Hezbollah in Lebanon: US Hegemony Is Over
The policy of the US establishment towards Lebanon is evidently changing and unstable, with a President who lacks general knowledge about the Middle East and above all of Hezbollah’s role in the region. It seems President Donald Trump is willing to reduce military support to the Lebanese Army and to impose further sanctions on Lebanon, unaware that he is thereby strengthening the Axis of Resistance and throwing the country of the Cedars into the arms of Russia and Iran. While the US is imposing further sanctions on Hezbollah, in the last few months its European partners have held secret meetings with that Organisation’s leaders during the visits of their official delegations to Beirut.
The US is gradually losing its hegemony in the Middle East. In Iraq, the “Islamic State” (ISIS) grew under the watchful and complaisant eyes of the US establishment in the first months of its occupation of Mosul in June 2014. Washington considered ISIS a strategic asset, oblivious to how this unscrupulous policy would backfire against its interests in the Middle East. The policy alienated Europe but above all the people of the Middle East, especially those minorities who suffered grievously under ISIS tyranny. This ruthless US policy triggered the creation of Hashd al-Shaa’bi (the Popular Mobilisation Forces). This force has now become an essential member of the “Axis of the Resistance” which rejects US hegemony and espouses an ideology of independence with objectives similar to those of Iran and Hezbollah. These national forces are generally unfriendly towards Israel and the presence of US forces in Mesopotamia.
Furthermore, the new Iraqi leaders (Prime Minister Adel Abdel Mahdi, Speaker Mohamad al-Halbusi and President Barham Salih) have been chosen in perfect harmony with the will of Iran. If it becomes necessary to choose between Tehran and Washington, Iraq will not stand for sanctions against the Iranian people, regardless of the consequences. And if the US forces Iraq’s hand on Iran sanctions, it will lose Mesopotamia to the advantage of Iran and Russia. Indeed, Moscow is sitting today, along with high ranking Iraqi, Syrian and Iranian military advisors, in one single operational room in Baghdad,waiting to pick up the slack if the US moves away from or slows down military support to Iraq, but also to ensure that ISIS doesn’t return to occupy any city in Mesopotamia.
In Syria, the US – and its European and Arab partners – aimed for regime change and became identified with a policy of deliberate destruction of the Levant, with the goal of removing President Bashar Assad from power. Qatar alone is said to have invested over 130 billion dollars for this failed objective. Today, the lowest estimate of reconstruction costs for Syria ranges between 250 and 350 billion dollars. The war imposed on Syria has resulted in the formation of many Syrian groups trained by Iran and Hezbollah who have naturally shared their warfare experience with their ally. These groups, if Assad so wills, will form a strong alliance with the “Axis of Resistance” that has grown up in Iraq, and which has existed in Lebanon for decades.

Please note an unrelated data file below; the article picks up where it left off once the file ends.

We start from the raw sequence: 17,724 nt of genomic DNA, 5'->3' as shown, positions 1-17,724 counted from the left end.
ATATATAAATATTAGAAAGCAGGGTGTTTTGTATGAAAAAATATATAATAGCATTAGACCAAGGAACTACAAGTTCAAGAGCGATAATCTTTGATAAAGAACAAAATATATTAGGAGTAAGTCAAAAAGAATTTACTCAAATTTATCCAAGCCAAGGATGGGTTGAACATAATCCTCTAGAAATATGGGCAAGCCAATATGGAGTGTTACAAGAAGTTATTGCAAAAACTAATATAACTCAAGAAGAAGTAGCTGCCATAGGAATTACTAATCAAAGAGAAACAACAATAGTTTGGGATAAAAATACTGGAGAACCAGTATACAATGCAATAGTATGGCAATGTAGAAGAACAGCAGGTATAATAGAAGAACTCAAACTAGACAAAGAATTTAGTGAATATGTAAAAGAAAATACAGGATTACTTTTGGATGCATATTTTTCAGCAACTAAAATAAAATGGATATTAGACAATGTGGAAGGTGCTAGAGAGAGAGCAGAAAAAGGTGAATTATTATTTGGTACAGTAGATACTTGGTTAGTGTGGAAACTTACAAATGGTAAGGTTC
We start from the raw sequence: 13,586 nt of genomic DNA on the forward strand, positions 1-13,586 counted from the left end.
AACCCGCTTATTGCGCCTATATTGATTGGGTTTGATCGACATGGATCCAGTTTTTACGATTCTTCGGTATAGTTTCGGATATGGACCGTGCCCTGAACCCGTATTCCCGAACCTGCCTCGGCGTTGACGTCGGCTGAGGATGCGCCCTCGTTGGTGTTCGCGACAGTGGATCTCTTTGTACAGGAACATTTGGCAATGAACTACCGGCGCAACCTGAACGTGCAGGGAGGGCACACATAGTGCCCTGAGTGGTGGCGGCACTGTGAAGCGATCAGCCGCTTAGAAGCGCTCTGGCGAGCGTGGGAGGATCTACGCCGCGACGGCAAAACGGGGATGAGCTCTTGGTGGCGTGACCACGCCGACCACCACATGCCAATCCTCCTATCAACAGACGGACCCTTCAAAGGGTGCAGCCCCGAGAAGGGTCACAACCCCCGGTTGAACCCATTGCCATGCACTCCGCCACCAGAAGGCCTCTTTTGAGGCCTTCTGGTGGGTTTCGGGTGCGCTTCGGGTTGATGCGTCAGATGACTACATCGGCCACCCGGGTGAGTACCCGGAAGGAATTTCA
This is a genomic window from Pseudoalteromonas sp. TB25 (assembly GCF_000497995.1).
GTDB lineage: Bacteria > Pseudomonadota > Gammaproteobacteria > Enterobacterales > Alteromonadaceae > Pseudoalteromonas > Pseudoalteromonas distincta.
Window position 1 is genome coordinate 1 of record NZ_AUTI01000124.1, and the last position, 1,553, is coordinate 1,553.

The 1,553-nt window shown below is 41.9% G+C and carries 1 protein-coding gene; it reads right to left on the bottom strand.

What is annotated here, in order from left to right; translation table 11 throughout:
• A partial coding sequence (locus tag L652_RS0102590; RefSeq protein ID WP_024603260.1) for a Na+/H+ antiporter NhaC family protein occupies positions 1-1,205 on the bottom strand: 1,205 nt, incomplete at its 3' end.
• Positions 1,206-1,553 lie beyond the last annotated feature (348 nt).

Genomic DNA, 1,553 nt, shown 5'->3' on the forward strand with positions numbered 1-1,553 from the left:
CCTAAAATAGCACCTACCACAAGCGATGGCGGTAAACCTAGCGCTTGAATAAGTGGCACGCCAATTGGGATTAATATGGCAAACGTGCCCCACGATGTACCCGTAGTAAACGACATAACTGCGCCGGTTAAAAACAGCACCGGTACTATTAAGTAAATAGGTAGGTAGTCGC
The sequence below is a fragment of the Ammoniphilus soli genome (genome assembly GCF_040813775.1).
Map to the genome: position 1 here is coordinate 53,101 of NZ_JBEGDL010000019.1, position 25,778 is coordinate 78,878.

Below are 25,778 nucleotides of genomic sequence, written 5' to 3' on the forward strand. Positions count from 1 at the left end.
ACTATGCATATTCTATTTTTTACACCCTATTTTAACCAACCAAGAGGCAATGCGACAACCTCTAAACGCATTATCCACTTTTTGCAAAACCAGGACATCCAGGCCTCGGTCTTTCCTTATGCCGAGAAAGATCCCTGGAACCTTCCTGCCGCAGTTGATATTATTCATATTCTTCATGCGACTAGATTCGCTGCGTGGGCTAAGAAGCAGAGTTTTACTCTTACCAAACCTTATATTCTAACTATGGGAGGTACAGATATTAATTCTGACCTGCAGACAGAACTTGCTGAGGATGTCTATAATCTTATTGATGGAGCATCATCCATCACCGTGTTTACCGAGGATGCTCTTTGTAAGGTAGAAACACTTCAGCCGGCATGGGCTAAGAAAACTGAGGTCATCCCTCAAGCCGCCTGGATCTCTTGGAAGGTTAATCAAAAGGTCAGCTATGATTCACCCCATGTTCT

In Palestine, Hamas joined the regime-change campaign against Syria at the beginning of the war in 2011. The political leadership declared its animosity to Assad and many of its fighters joined al-Qaeda and others joined ISIS, particularly in the Palestinian camp of Yarmouk, south of Damascus. These Palestinian fighters shared with Syrian and other foreign fighters their guerrilla experience learned from Iran and from Hezbollah training camps. A few of these carried out suicide attacks against Iraqi security forces and civilians in Mesopotamia and against the Syrian army and its allies, including Hezbollah, in the Levant.
But the US establishment decided to distance itself from the Palestinian cause and embraced unconditionally the Israeli apartheid policy towards Palestine: the US supports Israel blindly. It has recognised Jerusalem as the capital of Israel, suspended financial aid to UN institutions supporting Palestinian refugees (schools, medical care, homes), and rejected the right of return of Palestinians. All this has pushed various Palestinian groups, including the Palestinian Authority, to acknowledge that any negotiation with Israel is useless and that also the US can no longer be considered a reliable partner. Moreover, the failed regime-change in Syria and the humiliating conditions place on Arab financial support were in a way the last straws that convinced Hamas to change its position, giving up on the Oslo agreement and joining the Axis of the Resistance.